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I have a friend that's running Debian and his computer login password is different from the superuser password. I was wondering if there's a way to do this in Ubuntu?

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Technically, they are already different, only the root account is disabled. That's really the difference. Ubuntu has a rather strong stance on this subject, and they insist sudo is the way to go, rather than having a separate root account. So they disable it.

If you really want to have a root account like Debian, it's quite easy:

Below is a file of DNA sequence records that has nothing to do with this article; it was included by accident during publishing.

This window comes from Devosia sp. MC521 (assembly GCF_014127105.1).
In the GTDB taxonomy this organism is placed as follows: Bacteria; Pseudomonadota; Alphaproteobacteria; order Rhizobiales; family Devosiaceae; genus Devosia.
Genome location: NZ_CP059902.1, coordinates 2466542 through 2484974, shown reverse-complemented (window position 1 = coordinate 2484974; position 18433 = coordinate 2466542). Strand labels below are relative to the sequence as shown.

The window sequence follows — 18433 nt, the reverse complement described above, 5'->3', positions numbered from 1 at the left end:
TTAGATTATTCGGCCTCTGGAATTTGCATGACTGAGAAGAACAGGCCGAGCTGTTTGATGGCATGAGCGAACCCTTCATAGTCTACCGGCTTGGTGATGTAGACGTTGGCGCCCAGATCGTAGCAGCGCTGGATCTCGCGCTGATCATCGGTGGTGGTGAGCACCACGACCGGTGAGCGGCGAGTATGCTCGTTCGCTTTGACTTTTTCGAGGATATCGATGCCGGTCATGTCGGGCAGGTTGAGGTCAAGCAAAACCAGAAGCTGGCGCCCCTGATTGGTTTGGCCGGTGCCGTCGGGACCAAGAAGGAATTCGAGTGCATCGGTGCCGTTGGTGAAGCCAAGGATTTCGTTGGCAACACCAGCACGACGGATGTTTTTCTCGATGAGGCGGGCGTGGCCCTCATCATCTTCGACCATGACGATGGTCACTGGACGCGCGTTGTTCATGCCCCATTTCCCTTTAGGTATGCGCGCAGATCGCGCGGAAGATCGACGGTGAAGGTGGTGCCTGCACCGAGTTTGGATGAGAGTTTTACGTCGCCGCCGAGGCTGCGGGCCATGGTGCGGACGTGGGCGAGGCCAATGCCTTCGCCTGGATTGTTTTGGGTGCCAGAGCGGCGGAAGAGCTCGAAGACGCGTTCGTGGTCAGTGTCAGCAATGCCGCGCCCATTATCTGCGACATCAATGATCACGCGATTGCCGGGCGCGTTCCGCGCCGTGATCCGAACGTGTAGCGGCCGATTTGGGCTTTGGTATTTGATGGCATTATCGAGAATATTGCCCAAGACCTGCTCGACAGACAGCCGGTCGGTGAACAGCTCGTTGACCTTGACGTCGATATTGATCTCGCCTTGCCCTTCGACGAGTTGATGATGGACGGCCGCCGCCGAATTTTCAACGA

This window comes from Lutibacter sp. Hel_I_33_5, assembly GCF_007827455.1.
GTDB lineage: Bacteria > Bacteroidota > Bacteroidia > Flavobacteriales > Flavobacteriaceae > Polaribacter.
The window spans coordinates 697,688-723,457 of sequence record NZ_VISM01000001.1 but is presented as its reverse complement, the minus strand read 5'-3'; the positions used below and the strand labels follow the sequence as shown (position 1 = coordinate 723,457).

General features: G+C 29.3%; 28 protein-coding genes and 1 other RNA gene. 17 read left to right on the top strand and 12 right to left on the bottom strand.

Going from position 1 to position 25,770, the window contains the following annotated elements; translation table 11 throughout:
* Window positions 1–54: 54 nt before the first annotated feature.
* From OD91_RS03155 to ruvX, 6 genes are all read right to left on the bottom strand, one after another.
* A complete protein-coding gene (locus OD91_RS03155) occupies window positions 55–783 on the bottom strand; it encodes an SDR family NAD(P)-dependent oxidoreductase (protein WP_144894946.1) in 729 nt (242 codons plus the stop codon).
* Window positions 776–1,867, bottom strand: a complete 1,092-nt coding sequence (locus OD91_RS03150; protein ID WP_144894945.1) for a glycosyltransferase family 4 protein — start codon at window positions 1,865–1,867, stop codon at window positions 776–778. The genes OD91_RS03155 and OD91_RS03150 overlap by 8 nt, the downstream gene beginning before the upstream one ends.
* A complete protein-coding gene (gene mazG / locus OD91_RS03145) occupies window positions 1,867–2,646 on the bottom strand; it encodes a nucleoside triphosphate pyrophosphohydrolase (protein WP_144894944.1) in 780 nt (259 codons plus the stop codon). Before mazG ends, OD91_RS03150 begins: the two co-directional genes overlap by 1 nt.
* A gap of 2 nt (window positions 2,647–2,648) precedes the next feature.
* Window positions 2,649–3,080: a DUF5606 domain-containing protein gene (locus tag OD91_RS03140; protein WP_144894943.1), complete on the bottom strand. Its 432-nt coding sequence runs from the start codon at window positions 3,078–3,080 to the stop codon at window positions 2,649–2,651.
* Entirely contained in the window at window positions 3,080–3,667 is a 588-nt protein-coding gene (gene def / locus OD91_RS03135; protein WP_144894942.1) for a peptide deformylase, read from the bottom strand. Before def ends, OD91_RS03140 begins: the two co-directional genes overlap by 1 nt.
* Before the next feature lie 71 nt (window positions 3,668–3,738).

sudo -i
sudo passwd root

and then set a password. This will be the password you use when you do su.

If you want to go crazy with it, you might be inclined to remove yourself from the sudo group with:

sudo deluser username sudo

Please make sure you understand the implications of these changes. Read the wiki page linked above.

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  • happy to help!!
    – wxl
    Commented Sep 2, 2014 at 17:12
  • Even Debian is advising the use of sudo (see wiki.debian.org/Root). sudo have a long list of advantages over su (as given in the link).
    – Panther
    Commented Sep 2, 2014 at 17:29
  • Well, I haven't used Debian in a long time. I know FreeBSD is still using root.
    – wxl
    Commented Sep 2, 2014 at 19:11

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